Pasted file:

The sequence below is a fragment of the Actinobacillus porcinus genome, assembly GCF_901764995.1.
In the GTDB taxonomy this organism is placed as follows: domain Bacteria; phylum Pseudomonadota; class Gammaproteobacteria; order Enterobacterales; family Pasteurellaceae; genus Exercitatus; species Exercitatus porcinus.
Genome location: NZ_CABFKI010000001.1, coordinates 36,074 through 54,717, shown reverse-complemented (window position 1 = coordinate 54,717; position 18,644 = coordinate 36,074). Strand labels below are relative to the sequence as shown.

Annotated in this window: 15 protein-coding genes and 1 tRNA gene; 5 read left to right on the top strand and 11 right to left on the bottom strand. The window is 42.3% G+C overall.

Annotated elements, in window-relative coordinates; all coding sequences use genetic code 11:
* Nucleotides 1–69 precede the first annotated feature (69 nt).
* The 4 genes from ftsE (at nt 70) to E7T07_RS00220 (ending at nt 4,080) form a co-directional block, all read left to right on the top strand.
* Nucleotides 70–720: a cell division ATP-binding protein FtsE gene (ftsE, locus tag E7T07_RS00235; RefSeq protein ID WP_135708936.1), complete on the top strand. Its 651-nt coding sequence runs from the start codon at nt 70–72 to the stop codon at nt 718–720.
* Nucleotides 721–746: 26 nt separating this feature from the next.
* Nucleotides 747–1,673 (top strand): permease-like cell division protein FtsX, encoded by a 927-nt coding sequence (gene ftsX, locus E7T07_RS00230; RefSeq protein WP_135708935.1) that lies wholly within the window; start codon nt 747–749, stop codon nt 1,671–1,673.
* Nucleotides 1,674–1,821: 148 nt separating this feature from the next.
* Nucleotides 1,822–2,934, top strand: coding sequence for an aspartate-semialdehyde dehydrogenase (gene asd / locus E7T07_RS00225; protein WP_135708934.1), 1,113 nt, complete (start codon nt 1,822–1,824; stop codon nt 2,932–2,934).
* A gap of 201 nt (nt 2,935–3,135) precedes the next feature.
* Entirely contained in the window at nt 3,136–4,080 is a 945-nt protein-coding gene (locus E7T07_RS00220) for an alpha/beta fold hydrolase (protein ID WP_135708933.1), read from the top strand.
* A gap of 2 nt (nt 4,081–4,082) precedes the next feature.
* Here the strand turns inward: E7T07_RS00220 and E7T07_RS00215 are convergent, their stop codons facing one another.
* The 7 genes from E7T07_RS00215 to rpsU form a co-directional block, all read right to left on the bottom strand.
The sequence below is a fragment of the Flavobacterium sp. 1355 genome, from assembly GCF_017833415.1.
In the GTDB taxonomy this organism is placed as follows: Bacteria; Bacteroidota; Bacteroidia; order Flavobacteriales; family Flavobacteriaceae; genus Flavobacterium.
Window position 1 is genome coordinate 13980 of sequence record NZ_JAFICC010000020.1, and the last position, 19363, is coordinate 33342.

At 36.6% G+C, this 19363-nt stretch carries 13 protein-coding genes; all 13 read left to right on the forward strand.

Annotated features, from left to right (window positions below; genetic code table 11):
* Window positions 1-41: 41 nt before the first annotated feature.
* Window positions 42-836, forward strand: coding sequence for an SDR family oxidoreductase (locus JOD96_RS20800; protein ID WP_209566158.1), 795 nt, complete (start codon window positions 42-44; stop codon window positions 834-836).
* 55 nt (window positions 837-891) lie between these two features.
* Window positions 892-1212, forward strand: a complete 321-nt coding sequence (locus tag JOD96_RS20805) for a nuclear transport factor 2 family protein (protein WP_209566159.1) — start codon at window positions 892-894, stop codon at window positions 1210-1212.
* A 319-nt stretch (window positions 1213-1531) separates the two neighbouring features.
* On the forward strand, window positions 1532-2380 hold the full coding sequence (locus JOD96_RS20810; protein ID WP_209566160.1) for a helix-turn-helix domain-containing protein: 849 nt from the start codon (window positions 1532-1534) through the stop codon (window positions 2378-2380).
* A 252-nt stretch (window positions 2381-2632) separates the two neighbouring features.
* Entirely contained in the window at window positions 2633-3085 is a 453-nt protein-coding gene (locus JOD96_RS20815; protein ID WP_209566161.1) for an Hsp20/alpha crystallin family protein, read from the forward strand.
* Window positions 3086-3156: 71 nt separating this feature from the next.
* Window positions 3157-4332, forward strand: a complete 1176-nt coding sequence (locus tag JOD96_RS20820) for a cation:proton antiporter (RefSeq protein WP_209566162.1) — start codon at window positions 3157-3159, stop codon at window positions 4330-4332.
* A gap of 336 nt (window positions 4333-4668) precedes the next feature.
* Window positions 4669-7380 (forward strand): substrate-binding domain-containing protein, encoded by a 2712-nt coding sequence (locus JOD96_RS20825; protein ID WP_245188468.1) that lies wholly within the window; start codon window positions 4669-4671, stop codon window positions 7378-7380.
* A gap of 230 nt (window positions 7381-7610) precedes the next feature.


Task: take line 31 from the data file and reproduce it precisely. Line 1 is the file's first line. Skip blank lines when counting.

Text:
* Window positions 3086-3156: 71 nt separating this feature from the next.